history

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history

(Background), noun account, adventures, all aspects, all sides, delineation, depiction, each and every deeail, entire universe, epic, events, exposition, facts, information, intelligence, narrative, recapitulation, recital, record, representation, retelling, review, saga, series of incidents, story, summary

history

(Past), noun annals, archives, bygone era, chronicle, days of old, earlier point in time, historical times, old days, prior point in time, prior time, record, schedule, the past, times gone by, tradition, yesterday
Associated concepts: Legal history
See also: account, ancestry, bloodline, calendar, common knowledge, narrative, record, report, story

HISTORY, evidence. The recital of facts written and given out for true.
     2. Facts stated in histories may be read in evidence, on the ground of their notoriety. Skin. R. 14; 1 Ventr. R. 149. But these facts must be of a public nature, and the general usages and customs of the country. Bull. P. 248; 7 Pet. R. 554; 1 Phil. & Am. Ev. 606; 30 Howell's St. Tr. 492. Histories are not admissible in relation to matters not of a public nature, such as the custom of a particular town, a descent, the boundaries of a county, and the like. 1 Salk. 281; S. C. Skin. 623; T. Jones, 164; 6 C. & P. 586, note. See 9 Ves. 347; 10 Ves. 354; 3 John. 385; 1 Binn. 399; and Notoriety.

References in classic literature ?
To explain the problematic existence of the chevalier, the historian, whom Truth, that cruel wanton, grasps by the throat, is compelled to say that after the "glorious" sad days of July, Alencon discovered that the chevalier's nightly winnings amounted to about one hundred and fifty francs every three months; and that the clever old nobleman had had the pluck to send to himself his annuity in order not to appear in the eyes of a community, which loves the main chance, to be entirely without resources.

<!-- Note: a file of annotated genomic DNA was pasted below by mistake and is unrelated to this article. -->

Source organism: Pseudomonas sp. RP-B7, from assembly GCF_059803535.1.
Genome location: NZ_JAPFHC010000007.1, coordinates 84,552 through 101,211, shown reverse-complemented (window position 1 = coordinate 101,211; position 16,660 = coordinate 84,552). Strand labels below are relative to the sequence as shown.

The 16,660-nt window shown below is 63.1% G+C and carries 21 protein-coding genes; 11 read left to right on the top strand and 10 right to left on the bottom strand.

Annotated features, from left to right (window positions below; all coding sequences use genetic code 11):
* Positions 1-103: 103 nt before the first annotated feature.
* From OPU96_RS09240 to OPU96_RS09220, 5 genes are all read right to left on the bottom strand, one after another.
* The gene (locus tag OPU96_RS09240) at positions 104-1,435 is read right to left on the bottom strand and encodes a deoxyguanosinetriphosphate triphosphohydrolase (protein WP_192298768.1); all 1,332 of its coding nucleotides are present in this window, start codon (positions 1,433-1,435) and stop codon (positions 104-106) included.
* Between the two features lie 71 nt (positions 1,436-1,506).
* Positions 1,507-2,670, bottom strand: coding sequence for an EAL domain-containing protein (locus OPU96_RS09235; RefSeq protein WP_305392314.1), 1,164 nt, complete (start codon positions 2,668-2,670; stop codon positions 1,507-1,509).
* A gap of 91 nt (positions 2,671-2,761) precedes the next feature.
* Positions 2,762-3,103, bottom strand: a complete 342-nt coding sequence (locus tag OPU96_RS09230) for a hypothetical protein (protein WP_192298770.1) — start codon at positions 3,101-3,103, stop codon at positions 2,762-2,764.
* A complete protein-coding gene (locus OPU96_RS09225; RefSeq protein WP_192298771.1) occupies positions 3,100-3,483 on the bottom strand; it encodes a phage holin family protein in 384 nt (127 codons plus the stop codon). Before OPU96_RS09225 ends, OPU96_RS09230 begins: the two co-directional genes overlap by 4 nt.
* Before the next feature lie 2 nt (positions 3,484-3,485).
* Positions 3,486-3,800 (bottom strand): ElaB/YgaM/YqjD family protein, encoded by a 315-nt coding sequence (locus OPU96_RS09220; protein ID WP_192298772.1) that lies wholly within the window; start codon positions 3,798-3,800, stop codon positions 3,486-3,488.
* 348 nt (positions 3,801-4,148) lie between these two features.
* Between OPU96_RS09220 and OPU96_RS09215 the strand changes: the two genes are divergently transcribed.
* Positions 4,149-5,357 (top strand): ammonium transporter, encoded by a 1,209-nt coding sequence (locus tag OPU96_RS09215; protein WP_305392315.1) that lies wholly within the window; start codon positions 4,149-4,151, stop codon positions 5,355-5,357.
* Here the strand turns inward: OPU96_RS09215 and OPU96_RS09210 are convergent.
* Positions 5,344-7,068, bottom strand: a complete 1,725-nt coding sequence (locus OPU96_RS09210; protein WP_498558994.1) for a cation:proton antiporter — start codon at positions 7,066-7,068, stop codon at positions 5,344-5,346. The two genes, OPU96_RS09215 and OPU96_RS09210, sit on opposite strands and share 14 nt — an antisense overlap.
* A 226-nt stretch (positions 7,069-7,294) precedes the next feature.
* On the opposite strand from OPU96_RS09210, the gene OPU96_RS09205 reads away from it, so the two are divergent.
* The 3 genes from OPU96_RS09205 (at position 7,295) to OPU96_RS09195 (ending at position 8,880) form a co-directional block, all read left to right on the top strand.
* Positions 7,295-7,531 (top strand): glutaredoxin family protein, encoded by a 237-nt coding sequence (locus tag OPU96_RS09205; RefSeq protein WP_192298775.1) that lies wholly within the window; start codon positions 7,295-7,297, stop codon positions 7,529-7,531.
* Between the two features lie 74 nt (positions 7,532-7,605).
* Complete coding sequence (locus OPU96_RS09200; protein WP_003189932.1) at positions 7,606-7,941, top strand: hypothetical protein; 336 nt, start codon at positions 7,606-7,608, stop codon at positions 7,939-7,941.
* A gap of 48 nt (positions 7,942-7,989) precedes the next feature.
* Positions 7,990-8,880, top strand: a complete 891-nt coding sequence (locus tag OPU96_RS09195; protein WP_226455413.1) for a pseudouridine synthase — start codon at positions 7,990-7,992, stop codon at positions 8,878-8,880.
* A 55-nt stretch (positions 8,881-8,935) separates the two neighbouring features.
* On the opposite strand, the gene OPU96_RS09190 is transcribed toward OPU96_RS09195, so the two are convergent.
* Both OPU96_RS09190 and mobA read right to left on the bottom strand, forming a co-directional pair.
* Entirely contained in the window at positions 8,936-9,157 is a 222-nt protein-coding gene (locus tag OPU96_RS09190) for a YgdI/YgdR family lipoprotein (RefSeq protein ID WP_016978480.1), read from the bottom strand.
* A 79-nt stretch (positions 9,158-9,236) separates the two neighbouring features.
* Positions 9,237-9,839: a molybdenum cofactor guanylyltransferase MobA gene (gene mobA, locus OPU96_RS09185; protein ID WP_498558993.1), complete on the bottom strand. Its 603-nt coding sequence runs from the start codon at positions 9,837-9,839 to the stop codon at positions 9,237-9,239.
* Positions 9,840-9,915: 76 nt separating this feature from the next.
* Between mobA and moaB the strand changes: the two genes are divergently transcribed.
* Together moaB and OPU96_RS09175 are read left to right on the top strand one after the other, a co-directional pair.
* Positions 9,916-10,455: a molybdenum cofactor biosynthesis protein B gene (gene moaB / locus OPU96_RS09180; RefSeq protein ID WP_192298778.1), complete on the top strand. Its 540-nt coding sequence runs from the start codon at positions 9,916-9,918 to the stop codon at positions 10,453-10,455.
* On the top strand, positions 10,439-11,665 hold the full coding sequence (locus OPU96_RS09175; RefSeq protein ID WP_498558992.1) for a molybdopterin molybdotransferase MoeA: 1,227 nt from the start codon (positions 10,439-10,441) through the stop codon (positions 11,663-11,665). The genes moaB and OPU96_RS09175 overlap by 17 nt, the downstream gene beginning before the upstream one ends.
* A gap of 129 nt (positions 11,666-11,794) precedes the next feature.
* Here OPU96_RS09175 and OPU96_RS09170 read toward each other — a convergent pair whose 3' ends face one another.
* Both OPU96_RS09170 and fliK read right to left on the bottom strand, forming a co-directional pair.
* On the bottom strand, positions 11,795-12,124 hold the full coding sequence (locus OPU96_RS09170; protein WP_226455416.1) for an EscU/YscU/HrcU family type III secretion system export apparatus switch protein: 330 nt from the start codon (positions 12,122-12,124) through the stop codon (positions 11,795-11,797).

The ecclesiastical historian, too, looking into parliamentary reports of that period, finds honourable members zealous for the Church, and untainted with any sympathy for the "tribe of canting Methodists," making statements scarcely less melancholy than that of Mr.
No one who knows me will doubt that the duty thus self-imposed will be executed to the best of my ability, with all that rigid impartiality, all that cautious examination into facts, and diligent collation of authorities, which should ever distinguish him who aspires to the title of historian.
After re-writing it throughout, it was regarded as the bounden duty of the historian to set himself to work immediately in correcting, from his own private knowledge and experience, the traditions of the day concerning the epoch at which he had originally lived.
He gave it to me himself, but I'm afraid to mention his name, lest you never should have heard of him, critic and historian as you are.
The fact is certainly singular, but I shall not take on myself to explain it; there are some things that even the most philosophic historian isn't bound to account for.
He is also our local geologist and natural historian.
The small matter which I have chronicled under the heading of "A Study in Scarlet," and that other later one connected with the loss of the Gloria Scott, may serve as examples of this Scylla and Charybdis which are forever threatening the historian.
The next most famous instance happened at Rheims six years earlier, and the historian in that case is Le Cat, one of the most renowned surgeons produced by France.
In due course a legend arose of such circumstantiality that the wise historian would hesitate to attack it.
Well, the treasury has just let it to Guillaume Alixandre, historian, for six hivres, eight sols, parisian, a year.
Through the kindness of Dorothy Gale of Kansas, afterward Princess Dorothy of Oz, an humble writer in the United States of America was once appointed Royal Historian of Oz, with the privilege of writing the chronicle of that wonderful fairyland.